a grouse with completely feathered feet


(begin Hypergolem)

A lesson on the nature of scale itself, as tender of mixed blessings.

National Novel Writing Month

E.g., write 50K words in a month.

2) Aiming low is the best way to succeed. With entry-level novel writing, shooting for the moon is the surest way to get nowhere. With high expectations, everything you write will sound cheesy and awkward. Once you start evaluating your story in terms of word count, you take that pressure off yourself. And you'll start surprising yourself with a great bit of dialogue here and a ingenious plot twist there. Characters will start doing things you never expected, taking the story places you'd never imagined. There will be much execrable prose, yes. But amidst the crap, there will be beauty. A lot of it.

3) Art for art's sake does wonderful things to you. It makes you laugh. It makes you cry. It makes you want to take naps and go places wearing funny pants. Doing something just for the hell of it is a wonderful antidote to all the chores and "must-dos" of daily life. Writing a novel in a month is both exhilarating and stupid, and we would all do well to invite a little more spontaneous stupidity into our lives.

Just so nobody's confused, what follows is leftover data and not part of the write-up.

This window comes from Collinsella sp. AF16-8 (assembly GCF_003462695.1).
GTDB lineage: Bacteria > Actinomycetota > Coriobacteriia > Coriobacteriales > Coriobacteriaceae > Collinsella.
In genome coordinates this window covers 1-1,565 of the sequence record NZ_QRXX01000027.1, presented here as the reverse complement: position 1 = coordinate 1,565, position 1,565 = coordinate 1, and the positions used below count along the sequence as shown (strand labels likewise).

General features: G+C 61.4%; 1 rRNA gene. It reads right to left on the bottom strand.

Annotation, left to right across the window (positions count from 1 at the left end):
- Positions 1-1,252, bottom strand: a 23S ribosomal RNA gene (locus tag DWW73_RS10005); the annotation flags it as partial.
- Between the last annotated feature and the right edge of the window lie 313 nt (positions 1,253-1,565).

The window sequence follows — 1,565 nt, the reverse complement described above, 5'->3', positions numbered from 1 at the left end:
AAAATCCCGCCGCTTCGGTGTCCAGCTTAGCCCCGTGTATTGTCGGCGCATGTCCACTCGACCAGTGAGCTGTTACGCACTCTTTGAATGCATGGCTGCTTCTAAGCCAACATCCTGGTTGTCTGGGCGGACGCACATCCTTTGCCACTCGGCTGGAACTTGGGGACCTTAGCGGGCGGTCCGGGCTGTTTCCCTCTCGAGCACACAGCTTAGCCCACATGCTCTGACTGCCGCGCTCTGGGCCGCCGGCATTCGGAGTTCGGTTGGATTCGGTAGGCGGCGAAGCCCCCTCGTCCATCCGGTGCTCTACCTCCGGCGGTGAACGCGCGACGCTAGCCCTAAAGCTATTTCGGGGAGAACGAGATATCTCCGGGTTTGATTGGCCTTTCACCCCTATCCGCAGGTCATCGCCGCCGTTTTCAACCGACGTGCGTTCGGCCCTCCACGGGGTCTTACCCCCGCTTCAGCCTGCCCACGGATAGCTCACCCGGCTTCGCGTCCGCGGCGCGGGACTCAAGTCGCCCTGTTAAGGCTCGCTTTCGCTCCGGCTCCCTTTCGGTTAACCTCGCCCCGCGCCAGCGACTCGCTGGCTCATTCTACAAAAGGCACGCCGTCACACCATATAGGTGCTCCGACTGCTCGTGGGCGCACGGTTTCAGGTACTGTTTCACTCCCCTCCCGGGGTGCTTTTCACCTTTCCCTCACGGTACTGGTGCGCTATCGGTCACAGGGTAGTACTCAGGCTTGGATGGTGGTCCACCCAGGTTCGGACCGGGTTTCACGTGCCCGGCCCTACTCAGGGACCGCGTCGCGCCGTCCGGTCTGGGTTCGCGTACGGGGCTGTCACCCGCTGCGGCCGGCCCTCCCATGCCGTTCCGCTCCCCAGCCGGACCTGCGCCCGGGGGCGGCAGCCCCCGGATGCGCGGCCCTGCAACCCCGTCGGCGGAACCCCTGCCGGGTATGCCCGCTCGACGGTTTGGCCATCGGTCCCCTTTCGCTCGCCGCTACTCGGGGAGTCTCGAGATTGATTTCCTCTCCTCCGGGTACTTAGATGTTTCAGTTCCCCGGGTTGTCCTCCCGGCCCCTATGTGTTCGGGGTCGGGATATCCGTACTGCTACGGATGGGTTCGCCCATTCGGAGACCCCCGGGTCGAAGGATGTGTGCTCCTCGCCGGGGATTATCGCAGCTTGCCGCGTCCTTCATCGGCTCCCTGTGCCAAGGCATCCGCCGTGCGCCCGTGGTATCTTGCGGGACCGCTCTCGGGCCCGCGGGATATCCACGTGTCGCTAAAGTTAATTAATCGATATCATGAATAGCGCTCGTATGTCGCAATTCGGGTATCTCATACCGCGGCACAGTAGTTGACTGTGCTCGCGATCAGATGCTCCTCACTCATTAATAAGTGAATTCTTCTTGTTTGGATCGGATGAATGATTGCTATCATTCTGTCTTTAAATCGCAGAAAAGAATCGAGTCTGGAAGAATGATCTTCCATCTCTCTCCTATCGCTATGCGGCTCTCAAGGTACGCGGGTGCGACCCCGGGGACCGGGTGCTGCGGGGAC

Fair enough. But then:

Can anyone participate in NaNoWriMo?
No. People looking to write classy, complex novels should not participate. People who take their writing very seriously should also go elsewhere. Everyone else, though, is warmly welcomed.

HYPERGOLEM SEZ: So x-ref "art for art's sake" with "don't take your art seriously" = ???

A. has known people who have taken this route, which is inherently not the problem. The problem comes when a rather disturbing codification of aesthetics comes along with it. The hierarchy of the "impressively adequate." Ergo, from the get-go, the splashy website and $10 entry fee (more of an entrance for the psyche rather than the pocketbook to Feel Part of Something), you are directed towards a group identity: that of a cabal of market-savvy hackers. (Market in the broader, societal sense.) There have always been crap-artists who have created great art (P.K. Dick, Nelson Bond, etc.), but the assembly line nature of this endeavour doesn't bode well for the REVISION of crappy novels into "classy, complex novels."

Yay, un-craft!



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